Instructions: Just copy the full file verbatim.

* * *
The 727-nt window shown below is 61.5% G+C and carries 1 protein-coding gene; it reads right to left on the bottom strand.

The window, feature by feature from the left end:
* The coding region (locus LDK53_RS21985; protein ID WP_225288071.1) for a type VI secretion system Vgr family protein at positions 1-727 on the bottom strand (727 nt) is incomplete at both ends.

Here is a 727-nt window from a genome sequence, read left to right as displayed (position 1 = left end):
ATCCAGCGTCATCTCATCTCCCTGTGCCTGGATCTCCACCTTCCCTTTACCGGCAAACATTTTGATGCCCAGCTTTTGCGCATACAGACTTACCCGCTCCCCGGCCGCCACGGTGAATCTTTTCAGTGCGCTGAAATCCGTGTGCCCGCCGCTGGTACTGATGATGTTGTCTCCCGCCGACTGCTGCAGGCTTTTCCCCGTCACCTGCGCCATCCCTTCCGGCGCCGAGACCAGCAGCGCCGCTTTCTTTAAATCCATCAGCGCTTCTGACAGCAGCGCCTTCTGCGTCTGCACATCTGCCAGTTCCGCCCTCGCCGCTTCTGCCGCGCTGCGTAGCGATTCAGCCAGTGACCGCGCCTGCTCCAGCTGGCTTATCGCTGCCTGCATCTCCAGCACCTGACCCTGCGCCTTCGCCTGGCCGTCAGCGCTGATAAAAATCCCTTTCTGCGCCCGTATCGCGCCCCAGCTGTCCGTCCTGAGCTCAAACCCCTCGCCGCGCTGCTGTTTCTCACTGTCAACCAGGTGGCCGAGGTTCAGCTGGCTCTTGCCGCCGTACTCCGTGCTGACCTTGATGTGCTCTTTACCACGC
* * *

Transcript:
The 727-nt window shown below is 61.5% G+C and carries 1 protein-coding gene; it reads right to left on the bottom strand.

The window, feature by feature from the left end:
* The coding region (locus LDK53_RS21985; protein ID WP_225288071.1) for a type VI secretion system Vgr family protein at positions 1-727 on the bottom strand (727 nt) is incomplete at both ends.

Here is a 727-nt window from a genome sequence, read left to right as displayed (position 1 = left end):
ATCCAGCGTCATCTCATCTCCCTGTGCCTGGATCTCCACCTTCCCTTTACCGGCAAACATTTTGATGCCCAGCTTTTGCGCATACAGACTTACCCGCTCCCCGGCCGCCACGGTGAATCTTTTCAGTGCGCTGAAATCCGTGTGCCCGCCGCTGGTACTGATGATGTTGTCTCCCGCCGACTGCTGCAGGCTTTTCCCCGTCACCTGCGCCATCCCTTCCGGCGCCGAGACCAGCAGCGCCGCTTTCTTTAAATCCATCAGCGCTTCTGACAGCAGCGCCTTCTGCGTCTGCACATCTGCCAGTTCCGCCCTCGCCGCTTCTGCCGCGCTGCGTAGCGATTCAGCCAGTGACCGCGCCTGCTCCAGCTGGCTTATCGCTGCCTGCATCTCCAGCACCTGACCCTGCGCCTTCGCCTGGCCGTCAGCGCTGATAAAAATCCCTTTCTGCGCCCGTATCGCGCCCCAGCTGTCCGTCCTGAGCTCAAACCCCTCGCCGCGCTGCTGTTTCTCACTGTCAACCAGGTGGCCGAGGTTCAGCTGGCTCTTGCCGCCGTACTCCGTGCTGACCTTGATGTGCTCTTTACCACGC